Samsung Electronics Co. (005930), Asia’s largest electronics maker, named Kwon Oh Hyun, head of the company’s display and chip business, as chief executive officer after his division led the company out of an industry downturn.
Kwon, who was promoted to vice chairman in December, will handle broader corporate matters in addition to running its component business, Samsung Group, parent of the electronics maker, said in a statement today. Outgoing CEO Choi Gee Sung will lead the group’s strategy office, according to the statement from the Suwon, South Korea-based company.
Kwon helped Samsung, the top maker of computer-memory chips, weather a slump last year by expanding into more profitable semiconductors for mobile devices and servers. Kwon is taking over a business valued at $159 billion that’s also No. 1 in mobile phones and televisions as global competition intensifies.
“The consumer electronics business is still making much more money,” Lee Sun Tae, an analyst at NH Investment & Securities Co. in Seoul, said by phone. “He won’t prioritize one area over another, but consumer electronics will remain a more profitable business, and he’ll take that into account.”
Samsung ended Nokia Oyj (NOK1V)’s 14-year run as the global leader in mobile phones for the first time last quarter, while regaining the lead in the smartphone market from Apple Inc. (AAPL) The iPhone maker made a new court filing on June 5 to block sales of the latest Galaxy smartphones in the U.S., deepening a global patent dispute.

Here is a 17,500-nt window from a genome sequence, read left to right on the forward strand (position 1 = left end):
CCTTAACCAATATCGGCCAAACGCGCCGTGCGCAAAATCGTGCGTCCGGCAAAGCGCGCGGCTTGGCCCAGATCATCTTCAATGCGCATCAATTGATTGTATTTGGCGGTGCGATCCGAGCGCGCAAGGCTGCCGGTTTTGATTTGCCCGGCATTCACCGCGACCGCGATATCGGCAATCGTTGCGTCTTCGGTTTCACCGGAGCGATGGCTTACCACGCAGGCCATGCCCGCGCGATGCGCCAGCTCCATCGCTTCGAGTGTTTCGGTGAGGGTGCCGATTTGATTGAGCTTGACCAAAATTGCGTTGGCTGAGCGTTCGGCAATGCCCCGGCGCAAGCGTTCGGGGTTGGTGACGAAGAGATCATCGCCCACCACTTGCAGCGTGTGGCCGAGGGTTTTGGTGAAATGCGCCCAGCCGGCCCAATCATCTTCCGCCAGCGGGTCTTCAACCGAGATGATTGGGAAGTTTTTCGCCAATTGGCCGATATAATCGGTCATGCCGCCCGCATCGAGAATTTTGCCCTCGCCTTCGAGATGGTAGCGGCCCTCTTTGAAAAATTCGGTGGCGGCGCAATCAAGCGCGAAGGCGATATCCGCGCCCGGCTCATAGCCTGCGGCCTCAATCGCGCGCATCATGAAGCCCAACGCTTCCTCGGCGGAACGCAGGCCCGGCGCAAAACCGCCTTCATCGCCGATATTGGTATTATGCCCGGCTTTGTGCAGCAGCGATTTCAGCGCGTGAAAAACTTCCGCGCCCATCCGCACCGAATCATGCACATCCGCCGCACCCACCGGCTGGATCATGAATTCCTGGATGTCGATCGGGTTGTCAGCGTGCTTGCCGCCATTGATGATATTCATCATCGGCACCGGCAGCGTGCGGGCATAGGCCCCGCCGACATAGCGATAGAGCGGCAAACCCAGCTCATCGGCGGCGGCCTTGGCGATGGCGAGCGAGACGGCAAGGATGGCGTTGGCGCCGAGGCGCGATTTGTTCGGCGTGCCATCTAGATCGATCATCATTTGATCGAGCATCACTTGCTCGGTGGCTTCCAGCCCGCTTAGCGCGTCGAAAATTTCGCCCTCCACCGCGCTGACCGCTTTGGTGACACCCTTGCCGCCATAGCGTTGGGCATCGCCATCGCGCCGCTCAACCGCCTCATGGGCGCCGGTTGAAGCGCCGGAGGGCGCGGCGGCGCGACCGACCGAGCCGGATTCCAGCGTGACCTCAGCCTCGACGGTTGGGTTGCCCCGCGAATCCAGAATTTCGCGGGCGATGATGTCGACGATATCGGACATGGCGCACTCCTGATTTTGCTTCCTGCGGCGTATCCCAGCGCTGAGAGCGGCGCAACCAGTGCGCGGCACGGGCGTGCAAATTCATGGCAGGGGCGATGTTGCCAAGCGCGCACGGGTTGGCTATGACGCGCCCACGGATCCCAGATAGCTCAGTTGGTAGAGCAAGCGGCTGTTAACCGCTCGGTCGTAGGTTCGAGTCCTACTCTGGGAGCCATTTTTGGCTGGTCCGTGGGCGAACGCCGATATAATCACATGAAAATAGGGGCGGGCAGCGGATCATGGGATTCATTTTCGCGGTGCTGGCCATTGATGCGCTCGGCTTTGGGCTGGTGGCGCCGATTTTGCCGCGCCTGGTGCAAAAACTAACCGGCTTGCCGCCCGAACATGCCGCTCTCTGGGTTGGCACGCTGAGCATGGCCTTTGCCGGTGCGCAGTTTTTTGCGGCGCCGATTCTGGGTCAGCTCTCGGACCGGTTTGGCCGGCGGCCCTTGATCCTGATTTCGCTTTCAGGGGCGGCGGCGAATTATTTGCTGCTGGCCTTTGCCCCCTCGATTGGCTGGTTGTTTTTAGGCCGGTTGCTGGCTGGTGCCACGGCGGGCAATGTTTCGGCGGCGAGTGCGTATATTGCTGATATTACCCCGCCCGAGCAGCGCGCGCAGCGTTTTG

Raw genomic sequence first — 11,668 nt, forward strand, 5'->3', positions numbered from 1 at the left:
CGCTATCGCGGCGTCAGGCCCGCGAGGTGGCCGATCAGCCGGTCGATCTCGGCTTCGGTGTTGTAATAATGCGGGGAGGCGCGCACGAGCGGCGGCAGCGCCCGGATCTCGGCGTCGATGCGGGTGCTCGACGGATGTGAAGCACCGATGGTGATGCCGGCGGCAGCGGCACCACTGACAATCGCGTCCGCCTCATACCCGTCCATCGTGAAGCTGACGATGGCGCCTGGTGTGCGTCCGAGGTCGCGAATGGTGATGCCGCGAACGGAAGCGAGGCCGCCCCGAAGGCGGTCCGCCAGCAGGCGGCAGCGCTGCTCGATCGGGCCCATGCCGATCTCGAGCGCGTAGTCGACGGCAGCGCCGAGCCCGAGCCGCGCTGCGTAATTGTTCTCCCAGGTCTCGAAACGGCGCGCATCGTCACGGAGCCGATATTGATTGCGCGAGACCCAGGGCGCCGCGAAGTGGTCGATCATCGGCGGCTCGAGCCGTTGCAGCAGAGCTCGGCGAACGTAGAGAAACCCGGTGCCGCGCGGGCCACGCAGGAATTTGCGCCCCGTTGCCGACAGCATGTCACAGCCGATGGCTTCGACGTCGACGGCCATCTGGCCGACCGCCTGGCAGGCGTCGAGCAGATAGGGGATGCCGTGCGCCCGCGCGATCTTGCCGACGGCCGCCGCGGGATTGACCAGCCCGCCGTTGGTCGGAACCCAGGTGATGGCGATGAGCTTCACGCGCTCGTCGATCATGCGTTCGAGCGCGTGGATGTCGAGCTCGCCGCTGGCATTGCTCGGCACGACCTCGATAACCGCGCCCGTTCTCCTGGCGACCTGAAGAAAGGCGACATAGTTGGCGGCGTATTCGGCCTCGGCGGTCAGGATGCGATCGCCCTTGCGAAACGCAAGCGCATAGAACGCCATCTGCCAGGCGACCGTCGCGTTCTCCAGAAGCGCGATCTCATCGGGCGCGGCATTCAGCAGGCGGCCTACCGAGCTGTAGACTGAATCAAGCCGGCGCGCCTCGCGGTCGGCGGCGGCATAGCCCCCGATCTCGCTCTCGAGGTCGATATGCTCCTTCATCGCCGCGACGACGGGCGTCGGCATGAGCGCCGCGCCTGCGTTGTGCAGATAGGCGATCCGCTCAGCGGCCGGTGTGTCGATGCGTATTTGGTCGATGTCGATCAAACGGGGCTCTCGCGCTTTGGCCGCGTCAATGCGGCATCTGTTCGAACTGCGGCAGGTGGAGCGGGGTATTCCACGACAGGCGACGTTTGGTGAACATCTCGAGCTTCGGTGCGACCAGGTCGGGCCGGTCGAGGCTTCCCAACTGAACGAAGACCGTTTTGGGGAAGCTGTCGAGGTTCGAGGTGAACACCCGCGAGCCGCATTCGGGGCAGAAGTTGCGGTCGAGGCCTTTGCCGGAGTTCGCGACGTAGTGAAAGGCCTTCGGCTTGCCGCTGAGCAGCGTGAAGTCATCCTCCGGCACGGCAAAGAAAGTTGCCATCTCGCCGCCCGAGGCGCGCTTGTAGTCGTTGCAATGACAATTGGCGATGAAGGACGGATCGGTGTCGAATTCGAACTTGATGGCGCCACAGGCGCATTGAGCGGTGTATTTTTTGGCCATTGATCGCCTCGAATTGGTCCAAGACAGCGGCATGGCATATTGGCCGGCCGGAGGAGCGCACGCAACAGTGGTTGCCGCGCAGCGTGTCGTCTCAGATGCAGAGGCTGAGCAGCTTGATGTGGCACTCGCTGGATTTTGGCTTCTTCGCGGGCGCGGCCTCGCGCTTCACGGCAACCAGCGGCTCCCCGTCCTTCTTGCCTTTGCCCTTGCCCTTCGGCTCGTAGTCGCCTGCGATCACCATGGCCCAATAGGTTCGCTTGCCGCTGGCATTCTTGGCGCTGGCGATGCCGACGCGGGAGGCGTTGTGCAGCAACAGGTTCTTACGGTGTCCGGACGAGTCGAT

Lee Jae Yong, the son of Chairman Lee Kun Hee, will remain chief operating officer, according to the statement.
Samsung rose 5.2 percent, the most since Dec. 1, to 1,265,000 won at the close on the Korea stock exchange. The shares have advanced 20 percent this year, compared with a 1.2 percent gain on the benchmark Kospi index.
The company will spend 2.25 trillion won ($1.9 billion) to build the plant to meet rising demand for chips powering mobile devices, Samsung said in a statement today.
The production line will be built in Hwaseong, South Korea, south of Seoul. The company seeks to complete construction by the end of 2013, according to the statement.
Samsung is shifting away from making computer memory to more profitable mobile chips as smartphones and tablet computers cut into demand for bulkier machines.
The company plans to spend 15 trillion won on the semiconductor business this year as it challenges Taiwan Semiconductor Manufacturing Co. (2330) in contract chip manufacturing, building on its exclusive deal to make Apple-designed processors running the iPhone and iPad.
“The size of the investment is very massive,” Choi Do Yeon, a Seoul-based analyst at LIG Investment & Securities, said by phone. “It shows Samsung’s strong will to focus on the non- memory side, rather than the memory side.”
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